3

Build and deploy your application once more.

4

Write A review. You should now be able to create a "Review" within Content Studio and the HMDB site.

Sample Review
There is more to learn from the Content Types documentation

CORS headers

If the client is hosted on a different domain than the GraphQL service the browser will not allow the client to talk to the backend unless proper CORS headers are set. There is an outcommented example in the GraphQL service source code (src/main/resources/services/graphql/graphql.js).

Accessing HMDB through the API

The headless starter uses the the Project Guillotine, to automatically generate a powerful GraphQL API based on available content within a site.

The easiest way to test the API is by installing GraphiQL from Enonic Market.

1

Log into the Admin Console

2

Click "Applications" in the launcher menu

3

Click Install find and install the app "GraphiQL"

4

Launch GraphiQL from the launcher menu

5

Add the API URL to GraphiQL

If you used a different name for your app, make sure to replace com.enonic.starter.headless with yours.
New to GraphQL? If you are not familiar with GraphQL, we recommend checking out the https://graphql.org[GraphQL documentation after completing this tutorial.

When GraphiQL has successfully connected to the service, you will automatically be able to access the API documentation from the right hand side. Queries can now be typed into the left hand panel and executed. The result will be listed in the center panel.

Below are a few examples of queries we can use to access the HMDB.

When accessing your customized content types and content, the API is essentially the same, but you must adapt the queries to match with your model.

Fetching Persons

The query below will fetch the Display Name of five items from the "persons/" folder:

{
 guillotine {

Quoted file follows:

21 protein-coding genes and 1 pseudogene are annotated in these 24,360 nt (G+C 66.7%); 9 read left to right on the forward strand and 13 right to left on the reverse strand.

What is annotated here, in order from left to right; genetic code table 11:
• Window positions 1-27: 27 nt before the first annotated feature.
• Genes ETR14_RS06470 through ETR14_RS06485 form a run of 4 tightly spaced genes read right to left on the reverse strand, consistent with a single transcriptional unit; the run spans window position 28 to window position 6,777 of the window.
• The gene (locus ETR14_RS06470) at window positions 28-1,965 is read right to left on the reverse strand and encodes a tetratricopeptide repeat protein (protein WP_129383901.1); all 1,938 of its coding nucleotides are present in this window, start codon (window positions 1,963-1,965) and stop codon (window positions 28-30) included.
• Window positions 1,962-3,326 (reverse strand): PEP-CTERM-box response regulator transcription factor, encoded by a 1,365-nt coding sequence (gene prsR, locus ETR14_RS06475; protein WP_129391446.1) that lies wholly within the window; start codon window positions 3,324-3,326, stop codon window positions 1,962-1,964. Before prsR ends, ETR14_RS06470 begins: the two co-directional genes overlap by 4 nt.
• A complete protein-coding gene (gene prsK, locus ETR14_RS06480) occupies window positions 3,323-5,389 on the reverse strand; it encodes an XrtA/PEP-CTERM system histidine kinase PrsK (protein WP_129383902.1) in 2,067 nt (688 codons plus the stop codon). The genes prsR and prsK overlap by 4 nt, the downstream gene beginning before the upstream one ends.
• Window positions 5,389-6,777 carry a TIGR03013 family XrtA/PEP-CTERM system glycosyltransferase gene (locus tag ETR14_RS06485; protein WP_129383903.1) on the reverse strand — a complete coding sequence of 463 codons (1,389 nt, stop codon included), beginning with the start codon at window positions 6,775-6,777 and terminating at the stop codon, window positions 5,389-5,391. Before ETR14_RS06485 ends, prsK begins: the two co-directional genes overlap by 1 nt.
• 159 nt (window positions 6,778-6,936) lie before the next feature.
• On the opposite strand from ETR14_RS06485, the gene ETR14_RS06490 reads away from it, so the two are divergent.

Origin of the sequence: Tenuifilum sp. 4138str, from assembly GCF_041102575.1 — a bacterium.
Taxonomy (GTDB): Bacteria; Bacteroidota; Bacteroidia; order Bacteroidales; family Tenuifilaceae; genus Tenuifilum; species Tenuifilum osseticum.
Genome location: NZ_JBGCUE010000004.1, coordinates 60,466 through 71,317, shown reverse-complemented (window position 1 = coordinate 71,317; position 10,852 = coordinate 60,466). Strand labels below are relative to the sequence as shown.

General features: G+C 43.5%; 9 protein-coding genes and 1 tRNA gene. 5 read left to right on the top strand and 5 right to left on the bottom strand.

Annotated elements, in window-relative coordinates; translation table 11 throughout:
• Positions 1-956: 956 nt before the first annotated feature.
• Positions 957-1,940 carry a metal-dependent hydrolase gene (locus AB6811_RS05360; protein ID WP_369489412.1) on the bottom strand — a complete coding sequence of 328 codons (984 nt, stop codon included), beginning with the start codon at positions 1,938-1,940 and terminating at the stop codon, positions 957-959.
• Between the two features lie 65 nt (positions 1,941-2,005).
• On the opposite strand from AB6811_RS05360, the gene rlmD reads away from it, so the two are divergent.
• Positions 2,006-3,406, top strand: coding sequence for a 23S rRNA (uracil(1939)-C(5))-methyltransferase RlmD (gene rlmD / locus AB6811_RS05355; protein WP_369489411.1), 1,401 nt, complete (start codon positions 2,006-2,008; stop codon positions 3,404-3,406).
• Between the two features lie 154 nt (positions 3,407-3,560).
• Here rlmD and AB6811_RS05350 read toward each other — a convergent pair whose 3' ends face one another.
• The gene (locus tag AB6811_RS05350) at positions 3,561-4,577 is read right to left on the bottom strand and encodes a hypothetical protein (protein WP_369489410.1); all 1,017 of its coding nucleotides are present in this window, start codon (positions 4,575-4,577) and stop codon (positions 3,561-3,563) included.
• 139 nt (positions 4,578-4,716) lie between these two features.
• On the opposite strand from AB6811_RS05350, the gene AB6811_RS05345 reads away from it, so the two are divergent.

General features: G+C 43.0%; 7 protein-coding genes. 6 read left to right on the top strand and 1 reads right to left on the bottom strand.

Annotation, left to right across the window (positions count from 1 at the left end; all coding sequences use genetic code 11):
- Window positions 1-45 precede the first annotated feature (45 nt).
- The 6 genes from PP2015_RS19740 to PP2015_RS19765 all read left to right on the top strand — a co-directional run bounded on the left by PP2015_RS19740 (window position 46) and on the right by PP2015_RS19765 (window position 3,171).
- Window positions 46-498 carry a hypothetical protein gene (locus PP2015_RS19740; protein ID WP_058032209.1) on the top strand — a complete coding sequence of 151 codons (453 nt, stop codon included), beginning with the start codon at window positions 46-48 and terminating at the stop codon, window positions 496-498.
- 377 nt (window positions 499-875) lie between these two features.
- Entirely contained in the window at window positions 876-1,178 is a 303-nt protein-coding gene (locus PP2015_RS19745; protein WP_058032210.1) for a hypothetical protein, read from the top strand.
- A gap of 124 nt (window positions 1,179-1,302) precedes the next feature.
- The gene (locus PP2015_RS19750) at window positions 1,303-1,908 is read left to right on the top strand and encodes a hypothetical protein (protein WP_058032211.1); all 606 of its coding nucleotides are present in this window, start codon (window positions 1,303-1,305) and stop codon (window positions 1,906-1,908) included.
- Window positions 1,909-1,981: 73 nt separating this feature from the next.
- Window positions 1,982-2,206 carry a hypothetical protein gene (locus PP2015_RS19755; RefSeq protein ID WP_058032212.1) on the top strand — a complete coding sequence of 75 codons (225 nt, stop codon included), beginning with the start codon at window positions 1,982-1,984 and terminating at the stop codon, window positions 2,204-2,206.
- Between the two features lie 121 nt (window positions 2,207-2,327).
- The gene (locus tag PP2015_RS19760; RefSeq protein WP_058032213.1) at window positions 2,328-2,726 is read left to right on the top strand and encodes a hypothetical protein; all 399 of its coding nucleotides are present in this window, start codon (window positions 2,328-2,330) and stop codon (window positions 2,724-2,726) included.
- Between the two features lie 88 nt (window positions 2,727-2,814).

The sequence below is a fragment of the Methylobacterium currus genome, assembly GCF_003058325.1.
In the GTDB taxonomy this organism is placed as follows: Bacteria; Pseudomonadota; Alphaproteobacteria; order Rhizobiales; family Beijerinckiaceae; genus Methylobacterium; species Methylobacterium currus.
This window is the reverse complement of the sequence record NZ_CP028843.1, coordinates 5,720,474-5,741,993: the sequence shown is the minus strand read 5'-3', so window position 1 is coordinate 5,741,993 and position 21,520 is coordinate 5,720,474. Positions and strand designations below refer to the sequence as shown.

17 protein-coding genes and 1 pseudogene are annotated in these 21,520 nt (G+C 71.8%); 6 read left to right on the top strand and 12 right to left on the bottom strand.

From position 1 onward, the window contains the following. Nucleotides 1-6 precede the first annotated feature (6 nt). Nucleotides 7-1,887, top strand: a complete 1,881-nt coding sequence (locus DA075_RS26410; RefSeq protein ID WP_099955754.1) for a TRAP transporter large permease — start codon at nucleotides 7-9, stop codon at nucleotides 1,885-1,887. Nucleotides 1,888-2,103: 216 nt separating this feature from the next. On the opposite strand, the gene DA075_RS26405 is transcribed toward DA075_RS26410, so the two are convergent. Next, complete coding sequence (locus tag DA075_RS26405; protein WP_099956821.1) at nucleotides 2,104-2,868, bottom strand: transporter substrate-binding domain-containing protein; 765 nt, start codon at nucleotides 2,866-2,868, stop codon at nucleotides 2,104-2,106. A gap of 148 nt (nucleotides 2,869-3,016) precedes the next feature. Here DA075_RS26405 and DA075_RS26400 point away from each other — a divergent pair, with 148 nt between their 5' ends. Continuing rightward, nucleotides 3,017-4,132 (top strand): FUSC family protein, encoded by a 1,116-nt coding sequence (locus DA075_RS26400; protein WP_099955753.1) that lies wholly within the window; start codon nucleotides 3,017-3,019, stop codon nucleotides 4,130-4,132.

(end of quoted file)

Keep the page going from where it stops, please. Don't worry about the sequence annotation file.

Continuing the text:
getChildren(key:"/hmdb/persons" first:5){
    displayName
    _path
  	}
	}
}

Sample response from the API:

{
  "data": {
    "guillotine": {
      "getChildren": [
        {
          "displayName": "Brad Pitt",
          "_path": "/hmdb/persons/brad-pitt"
        },
        {
          "displayName": "Keanu Reeves ",
          "_path": "/hmdb/persons/keanu-reeves"
        },
        {
          "displayName": "Carrie-Anne Moss ",
          "_path": "/hmdb/persons/carrie-anne-moss"
        },
        {
          "displayName": "The Wachowskis",
          "_path": "/hmdb/persons/the-wachowskis"
        },
        {
          "displayName": "Bruce Willis",
          "_path": "/hmdb/persons/bruce-willis"
        }
      ]
    }
  }
}

Fetching movies and cast

The query below will fetch the Display Name, and the cast of two movies:

{
  guillotine {
    query(query: "type='com.enonic.starter.headless:movie'", first: 2) {
      displayName
      ... on com_enonic_starter_headless_Movie {
        data {
          cast {
            actor {
              displayName
            }
            character
          }
        }
      }
    }
  }
}

Sample response from the API:

{
  "data": {
    "guillotine": {
      "query": [
        {
          "displayName": "The Godfather",
          "data": {
            "cast": [
              {
                "actor": {
                  "displayName": "Al Pacino"
                },
                "character": " Michael Corleone"
              }
            ]
          }
        },
        {
          "displayName": "The Shawshank Redemption",